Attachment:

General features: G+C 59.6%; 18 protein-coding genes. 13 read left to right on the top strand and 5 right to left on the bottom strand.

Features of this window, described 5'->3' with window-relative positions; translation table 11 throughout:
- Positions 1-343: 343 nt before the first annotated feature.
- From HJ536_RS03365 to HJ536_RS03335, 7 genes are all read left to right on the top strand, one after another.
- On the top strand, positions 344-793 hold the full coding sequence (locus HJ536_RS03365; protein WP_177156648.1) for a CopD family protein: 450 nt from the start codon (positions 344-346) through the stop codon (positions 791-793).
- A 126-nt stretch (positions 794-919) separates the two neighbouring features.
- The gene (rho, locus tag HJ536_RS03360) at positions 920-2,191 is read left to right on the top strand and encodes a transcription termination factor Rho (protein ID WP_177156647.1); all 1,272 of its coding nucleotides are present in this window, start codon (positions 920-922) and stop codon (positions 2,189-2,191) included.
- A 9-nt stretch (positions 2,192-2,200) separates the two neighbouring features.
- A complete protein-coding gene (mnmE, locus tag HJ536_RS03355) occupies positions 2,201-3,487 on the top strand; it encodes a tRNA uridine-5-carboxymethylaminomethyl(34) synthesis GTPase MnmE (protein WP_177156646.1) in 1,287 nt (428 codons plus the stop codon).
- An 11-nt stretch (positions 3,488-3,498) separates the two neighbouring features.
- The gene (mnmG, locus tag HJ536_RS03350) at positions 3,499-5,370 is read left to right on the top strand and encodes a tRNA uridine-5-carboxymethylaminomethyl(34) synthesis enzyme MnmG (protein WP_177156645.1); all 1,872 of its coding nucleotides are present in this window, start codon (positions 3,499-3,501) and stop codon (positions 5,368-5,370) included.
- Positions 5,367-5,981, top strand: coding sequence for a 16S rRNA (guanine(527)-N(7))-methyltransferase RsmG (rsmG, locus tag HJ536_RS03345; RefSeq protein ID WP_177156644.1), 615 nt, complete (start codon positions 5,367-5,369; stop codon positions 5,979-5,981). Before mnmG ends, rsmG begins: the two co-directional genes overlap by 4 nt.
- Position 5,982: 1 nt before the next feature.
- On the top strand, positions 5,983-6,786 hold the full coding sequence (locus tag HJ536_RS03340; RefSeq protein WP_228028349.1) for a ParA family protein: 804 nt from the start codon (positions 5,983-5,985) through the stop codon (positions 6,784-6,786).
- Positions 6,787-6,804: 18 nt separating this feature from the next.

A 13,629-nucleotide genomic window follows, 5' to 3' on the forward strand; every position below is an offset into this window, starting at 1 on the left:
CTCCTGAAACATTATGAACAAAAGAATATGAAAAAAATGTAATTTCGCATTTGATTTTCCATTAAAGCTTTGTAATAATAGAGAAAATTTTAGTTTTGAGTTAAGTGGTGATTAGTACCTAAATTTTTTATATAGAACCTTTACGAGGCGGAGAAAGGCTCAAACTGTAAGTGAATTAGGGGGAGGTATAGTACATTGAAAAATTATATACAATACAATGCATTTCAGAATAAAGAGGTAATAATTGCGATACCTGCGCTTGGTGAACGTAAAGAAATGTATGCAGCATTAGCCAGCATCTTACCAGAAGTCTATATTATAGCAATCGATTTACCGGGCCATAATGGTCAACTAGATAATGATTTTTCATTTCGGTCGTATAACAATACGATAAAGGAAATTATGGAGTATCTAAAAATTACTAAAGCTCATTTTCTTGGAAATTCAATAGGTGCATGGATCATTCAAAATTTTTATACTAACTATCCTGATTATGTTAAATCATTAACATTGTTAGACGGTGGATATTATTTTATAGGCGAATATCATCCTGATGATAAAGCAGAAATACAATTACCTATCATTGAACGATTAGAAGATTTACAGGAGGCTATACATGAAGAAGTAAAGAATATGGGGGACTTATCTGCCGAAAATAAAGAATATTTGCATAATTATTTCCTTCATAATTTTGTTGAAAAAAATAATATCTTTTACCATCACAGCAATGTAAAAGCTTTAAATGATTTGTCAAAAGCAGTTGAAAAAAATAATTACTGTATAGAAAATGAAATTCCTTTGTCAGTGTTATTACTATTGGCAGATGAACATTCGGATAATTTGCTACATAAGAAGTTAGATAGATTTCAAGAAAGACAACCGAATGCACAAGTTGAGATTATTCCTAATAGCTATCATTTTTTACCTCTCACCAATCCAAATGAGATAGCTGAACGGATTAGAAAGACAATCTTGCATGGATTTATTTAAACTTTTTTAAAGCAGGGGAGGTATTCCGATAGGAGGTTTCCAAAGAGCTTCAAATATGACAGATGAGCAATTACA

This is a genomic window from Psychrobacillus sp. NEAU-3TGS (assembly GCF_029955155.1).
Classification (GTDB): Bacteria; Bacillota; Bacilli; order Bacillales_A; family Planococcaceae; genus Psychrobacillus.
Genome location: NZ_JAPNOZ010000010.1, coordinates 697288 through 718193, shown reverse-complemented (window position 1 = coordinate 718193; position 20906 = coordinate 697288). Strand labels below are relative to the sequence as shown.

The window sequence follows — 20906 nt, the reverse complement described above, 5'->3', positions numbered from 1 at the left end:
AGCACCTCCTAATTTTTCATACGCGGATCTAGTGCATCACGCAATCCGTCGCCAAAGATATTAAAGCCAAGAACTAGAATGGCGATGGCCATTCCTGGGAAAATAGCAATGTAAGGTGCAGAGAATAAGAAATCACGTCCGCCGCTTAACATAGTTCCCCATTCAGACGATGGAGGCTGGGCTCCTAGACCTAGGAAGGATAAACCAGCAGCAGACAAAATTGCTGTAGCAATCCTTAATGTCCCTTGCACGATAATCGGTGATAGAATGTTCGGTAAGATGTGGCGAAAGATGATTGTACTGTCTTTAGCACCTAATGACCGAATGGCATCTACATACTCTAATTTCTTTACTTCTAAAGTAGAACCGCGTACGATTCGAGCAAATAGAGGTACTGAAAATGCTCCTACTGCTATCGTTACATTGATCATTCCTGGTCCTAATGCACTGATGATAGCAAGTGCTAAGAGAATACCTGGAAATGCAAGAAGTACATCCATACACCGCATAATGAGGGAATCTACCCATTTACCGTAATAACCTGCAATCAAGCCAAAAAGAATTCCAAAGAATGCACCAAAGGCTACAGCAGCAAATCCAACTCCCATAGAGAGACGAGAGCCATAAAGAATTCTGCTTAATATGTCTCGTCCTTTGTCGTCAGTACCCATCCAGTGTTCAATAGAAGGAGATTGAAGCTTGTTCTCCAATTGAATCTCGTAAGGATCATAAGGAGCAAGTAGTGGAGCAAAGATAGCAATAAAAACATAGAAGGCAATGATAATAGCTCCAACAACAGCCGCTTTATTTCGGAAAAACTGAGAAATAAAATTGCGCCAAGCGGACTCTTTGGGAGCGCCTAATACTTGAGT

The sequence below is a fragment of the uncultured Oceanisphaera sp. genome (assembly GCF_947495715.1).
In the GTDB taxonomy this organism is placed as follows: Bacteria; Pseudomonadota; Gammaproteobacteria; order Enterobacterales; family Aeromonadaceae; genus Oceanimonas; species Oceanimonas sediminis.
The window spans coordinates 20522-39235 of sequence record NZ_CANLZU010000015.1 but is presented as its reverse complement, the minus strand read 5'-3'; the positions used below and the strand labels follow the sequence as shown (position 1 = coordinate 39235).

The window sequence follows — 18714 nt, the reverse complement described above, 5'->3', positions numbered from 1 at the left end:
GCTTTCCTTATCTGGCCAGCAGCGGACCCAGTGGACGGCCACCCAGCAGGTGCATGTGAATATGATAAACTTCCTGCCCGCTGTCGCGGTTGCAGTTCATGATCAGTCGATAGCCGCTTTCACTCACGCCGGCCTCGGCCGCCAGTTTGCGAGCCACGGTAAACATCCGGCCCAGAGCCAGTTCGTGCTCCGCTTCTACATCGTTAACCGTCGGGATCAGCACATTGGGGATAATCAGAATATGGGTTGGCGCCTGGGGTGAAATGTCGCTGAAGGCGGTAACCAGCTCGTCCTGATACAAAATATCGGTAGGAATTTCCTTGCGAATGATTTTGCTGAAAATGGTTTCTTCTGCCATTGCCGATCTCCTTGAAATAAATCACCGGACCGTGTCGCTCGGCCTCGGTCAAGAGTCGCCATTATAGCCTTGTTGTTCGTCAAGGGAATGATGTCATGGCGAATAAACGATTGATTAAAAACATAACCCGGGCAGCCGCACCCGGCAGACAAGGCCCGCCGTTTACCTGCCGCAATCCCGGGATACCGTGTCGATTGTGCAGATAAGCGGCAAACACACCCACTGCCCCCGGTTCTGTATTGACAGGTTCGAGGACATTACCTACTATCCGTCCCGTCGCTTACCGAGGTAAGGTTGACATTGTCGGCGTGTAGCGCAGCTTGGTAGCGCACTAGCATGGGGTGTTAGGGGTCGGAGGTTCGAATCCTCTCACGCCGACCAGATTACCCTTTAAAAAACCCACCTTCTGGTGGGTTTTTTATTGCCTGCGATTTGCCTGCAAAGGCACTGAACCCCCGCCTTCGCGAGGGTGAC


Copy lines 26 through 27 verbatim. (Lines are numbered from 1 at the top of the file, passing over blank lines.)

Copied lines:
The window sequence follows — 18714 nt, the reverse complement described above, 5'->3', positions numbered from 1 at the left end:
GCTTTCCTTATCTGGCCAGCAGCGGACCCAGTGGACGGCCACCCAGCAGGTGCATGTGAATATGATAAACTTCCTGCCCGCTGTCGCGGTTGCAGTTCATGATCAGTCGATAGCCGCTTTCACTCACGCCGGCCTCGGCCGCCAGTTTGCGAGCCACGGTAAACATCCGGCCCAGAGCCAGTTCGTGCTCCGCTTCTACATCGTTAACCGTCGGGATCAGCACATTGGGGATAATCAGAATATGGGTTGGCGCCTGGGGTGAAATGTCGCTGAAGGCGGTAACCAGCTCGTCCTGATACAAAATATCGGTAGGAATTTCCTTGCGAATGATTTTGCTGAAAATGGTTTCTTCTGCCATTGCCGATCTCCTTGAAATAAATCACCGGACCGTGTCGCTCGGCCTCGGTCAAGAGTCGCCATTATAGCCTTGTTGTTCGTCAAGGGAATGATGTCATGGCGAATAAACGATTGATTAAAAACATAACCCGGGCAGCCGCACCCGGCAGACAAGGCCCGCCGTTTACCTGCCGCAATCCCGGGATACCGTGTCGATTGTGCAGATAAGCGGCAAACACACCCACTGCCCCCGGTTCTGTATTGACAGGTTCGAGGACATTACCTACTATCCGTCCCGTCGCTTACCGAGGTAAGGTTGACATTGTCGGCGTGTAGCGCAGCTTGGTAGCGCACTAGCATGGGGTGTTAGGGGTCGGAGGTTCGAATCCTCTCACGCCGACCAGATTACCCTTTAAAAAACCCACCTTCTGGTGGGTTTTTTATTGCCTGCGATTTGCCTGCAAAGGCACTGAACCCCCGCCTTCGCGAGGGTGAC